Easily Krav Maga (assuming it's reputable). The main problem I see with Krav Maga is not all schools are official and that means some deviate from the course. Now that's not necessairly a bad thing because Krav Maga is a system that is always evolving. As long as as the school is not too loose in its interpretation of Krav Maga, it's fine. Like, if they leave out groundfighting, that's bad. But if they add more (useful) gun techniques, that's good. Basically, be wary of Mcdojos who rip off Krav Maga. There's a school in Florida who teaches Hagannah and all he had to do was take a 5-day certification course. In Isreal, asking someone if they study Krav Maga is like asking someone if they study Karate -- there are many styles of Karate. In America, there are few schools that teach an authentic variation of Krav Maga. Nonetheless, it's a fine system.
The problem with Aikido is there is no live training, let alone sparring (which is almost as bad as no sparring). Perhaps realfighting.com says it best, "Aikido is very beautiful but the problem is the unrealistic nature of the art. There's no sparring and everything is prearranged. Students learn to assume that people attacking them will come after them in aikido fashion. It is very effective if your opponent stretches out their arms, but against a grappler they will be crying like a baby. It's beautiful to watch but I've personally seen so many aikidoists crash and burn when confronting someone with real fighting skills. There are some very effective techniques, but they are best adapted by experienced fighters." I totally agree with this statement. It's a fine system for those who have some live training under their belt. If you have some live training, I think it's okay, if the eastern culture of teaching is your thing (think Karate or TKD).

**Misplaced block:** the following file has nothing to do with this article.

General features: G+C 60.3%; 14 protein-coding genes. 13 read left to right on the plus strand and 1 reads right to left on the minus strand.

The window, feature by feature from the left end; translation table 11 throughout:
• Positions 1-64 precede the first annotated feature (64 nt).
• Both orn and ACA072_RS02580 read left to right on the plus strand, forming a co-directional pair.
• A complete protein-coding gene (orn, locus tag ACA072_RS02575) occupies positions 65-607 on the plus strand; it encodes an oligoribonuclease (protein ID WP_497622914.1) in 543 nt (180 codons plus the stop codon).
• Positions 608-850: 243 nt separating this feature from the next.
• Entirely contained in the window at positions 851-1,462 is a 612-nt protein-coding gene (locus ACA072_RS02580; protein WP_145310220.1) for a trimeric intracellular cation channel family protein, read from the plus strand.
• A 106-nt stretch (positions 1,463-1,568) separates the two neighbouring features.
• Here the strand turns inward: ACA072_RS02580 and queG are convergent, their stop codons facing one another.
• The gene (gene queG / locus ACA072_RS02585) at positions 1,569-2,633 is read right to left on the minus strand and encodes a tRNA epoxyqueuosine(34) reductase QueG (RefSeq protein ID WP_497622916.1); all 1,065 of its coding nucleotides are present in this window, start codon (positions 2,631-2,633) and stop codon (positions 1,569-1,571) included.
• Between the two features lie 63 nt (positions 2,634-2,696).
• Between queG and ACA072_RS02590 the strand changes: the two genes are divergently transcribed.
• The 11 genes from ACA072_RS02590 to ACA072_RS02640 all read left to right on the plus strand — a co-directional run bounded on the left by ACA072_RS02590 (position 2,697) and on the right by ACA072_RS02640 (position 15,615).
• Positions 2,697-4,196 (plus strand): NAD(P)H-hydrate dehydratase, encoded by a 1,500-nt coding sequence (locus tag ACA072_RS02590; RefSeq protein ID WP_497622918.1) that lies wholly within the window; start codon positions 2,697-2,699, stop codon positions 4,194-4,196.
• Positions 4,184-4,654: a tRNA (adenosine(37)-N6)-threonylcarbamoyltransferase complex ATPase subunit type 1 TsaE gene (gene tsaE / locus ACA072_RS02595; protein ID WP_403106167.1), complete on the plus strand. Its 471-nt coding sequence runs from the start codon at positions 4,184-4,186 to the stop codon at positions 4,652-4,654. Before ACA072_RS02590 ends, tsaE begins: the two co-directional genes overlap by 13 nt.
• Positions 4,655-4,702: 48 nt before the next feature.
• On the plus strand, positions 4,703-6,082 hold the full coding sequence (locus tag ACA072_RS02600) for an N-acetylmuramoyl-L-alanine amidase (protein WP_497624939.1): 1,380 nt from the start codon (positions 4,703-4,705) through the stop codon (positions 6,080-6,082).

Edited by SEAL (06/20/06 08:58 PM)